Christchurch quake horror

Rescuers
are working non-stop to reach scores of people trapped under rubble after a
6.3-magnitude earthquake which killed at least 65 people.

Christchurch
Mayor Bob Parker says more than 100 people are feared buried in collapsed
buildings in Christchurch.

The
disaster struck at a shallow depth of 3.1 miles on Tuesday lunchtime when
Christchurch was at its busiest.

It
is the South Island city’s second quake in six months, and the country’s worst
natural disaster in 80 years.

The
mayor has declared a state of emergency and ordered the city centre’s
evacuation.

On
a cold and wet night, emergency teams have been toiling under floodlights to
reach survivors, as relatives keep vigil outside.

Rescue
teams with sniffer dogs have been fanning out across Christchurch.

A
series of aftershocks, some as big as magnitude 5, have rattled the stricken
city of nearly 400,000 people.

New
Zealand Prime Minister John Key, who held an emergency cabinet meeting before
heading to the disaster zone, said: “We paid a very heavy price here. We
could be looking down the barrel at New Zealand’s darkest day.”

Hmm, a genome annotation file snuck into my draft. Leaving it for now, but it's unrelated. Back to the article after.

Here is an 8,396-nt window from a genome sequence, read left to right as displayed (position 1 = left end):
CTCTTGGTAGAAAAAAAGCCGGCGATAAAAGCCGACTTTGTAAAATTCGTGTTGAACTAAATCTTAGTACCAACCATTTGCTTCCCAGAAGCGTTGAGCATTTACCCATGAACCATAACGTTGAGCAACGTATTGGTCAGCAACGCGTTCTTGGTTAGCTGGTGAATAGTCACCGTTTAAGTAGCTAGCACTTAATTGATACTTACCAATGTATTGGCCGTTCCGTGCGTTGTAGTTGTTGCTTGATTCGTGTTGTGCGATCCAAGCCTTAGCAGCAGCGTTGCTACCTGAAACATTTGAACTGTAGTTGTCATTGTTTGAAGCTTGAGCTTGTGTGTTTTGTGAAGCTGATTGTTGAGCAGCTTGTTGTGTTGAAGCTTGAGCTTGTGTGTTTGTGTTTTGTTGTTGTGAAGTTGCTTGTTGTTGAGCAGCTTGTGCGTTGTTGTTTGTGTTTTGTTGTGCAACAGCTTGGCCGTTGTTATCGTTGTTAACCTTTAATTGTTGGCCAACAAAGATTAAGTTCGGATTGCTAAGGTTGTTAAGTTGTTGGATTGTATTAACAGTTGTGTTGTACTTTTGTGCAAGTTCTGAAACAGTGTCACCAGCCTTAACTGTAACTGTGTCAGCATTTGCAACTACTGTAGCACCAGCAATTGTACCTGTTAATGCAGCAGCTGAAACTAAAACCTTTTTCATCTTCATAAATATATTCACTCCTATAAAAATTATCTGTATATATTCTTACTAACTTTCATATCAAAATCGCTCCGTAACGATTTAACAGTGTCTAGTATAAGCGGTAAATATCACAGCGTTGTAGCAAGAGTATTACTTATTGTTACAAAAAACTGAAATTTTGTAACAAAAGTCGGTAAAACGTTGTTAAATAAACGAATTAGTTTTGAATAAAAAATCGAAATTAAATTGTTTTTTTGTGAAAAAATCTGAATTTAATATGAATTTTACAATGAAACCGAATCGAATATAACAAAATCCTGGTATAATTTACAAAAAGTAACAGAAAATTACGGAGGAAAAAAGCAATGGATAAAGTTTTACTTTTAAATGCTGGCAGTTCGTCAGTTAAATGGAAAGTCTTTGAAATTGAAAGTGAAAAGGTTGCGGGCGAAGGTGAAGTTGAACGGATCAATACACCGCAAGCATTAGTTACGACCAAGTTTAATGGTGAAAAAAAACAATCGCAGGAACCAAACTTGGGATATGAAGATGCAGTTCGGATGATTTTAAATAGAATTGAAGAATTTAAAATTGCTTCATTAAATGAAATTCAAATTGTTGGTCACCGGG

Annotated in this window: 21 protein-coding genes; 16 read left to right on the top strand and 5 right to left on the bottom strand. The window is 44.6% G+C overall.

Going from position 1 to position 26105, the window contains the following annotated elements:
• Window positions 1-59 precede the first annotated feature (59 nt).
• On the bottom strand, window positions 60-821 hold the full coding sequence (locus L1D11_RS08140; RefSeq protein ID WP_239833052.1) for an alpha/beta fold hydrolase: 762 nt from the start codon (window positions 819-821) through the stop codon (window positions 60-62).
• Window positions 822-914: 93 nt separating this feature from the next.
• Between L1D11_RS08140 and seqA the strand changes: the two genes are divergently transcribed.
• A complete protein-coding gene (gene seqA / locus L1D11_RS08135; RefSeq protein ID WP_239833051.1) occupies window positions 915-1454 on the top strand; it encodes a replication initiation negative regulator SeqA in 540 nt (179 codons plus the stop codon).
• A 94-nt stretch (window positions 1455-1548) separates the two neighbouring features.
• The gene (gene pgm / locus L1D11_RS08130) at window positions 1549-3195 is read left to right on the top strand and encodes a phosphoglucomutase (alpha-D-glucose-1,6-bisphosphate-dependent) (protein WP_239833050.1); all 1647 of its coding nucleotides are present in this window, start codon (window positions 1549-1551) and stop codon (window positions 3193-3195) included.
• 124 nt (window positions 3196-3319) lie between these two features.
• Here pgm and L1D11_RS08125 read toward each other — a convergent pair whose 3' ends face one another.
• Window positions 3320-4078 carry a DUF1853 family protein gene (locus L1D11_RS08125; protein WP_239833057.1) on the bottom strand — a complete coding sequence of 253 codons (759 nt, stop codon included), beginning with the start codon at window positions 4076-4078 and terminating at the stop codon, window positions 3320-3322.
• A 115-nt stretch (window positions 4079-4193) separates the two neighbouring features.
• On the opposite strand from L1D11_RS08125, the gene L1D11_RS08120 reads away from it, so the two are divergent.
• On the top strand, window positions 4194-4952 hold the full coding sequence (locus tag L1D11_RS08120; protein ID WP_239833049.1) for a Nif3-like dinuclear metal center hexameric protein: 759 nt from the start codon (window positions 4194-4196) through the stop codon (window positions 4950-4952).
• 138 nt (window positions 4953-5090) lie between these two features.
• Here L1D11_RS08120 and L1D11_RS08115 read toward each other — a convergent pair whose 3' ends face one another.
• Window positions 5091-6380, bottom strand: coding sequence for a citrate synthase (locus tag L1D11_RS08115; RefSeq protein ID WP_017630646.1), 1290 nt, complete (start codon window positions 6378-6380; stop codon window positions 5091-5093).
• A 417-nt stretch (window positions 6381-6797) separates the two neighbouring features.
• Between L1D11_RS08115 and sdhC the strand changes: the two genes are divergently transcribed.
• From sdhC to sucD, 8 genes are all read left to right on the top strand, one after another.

The
military has been deployed to help the rescue effort, and the government has
accepted an offer of specialist help from Australia.

The
quake caused some 30m tons of ice to shear away from New Zealand’s biggest
glacier.

Witnesses
say massive icebergs formed when the Tasman Glacier in Aoraki/Mount Cook National
Park broke, creating huge waves.

The
damage is thought to be far worse than after the 7.1-magnitude quake on 4
September, which left two people seriously injured but no fatalities.

The
epicentre of that quake, which occurred in the middle of the night, was further
away from the city and deeper underground.

Tuesday’s
was the country’s worst natural disaster since a 1931 quake in the Hawke’s Bay
on the North Island which killed 256 people.

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Victims included people crushed in vehicles by falling buildings
Photo: BBC News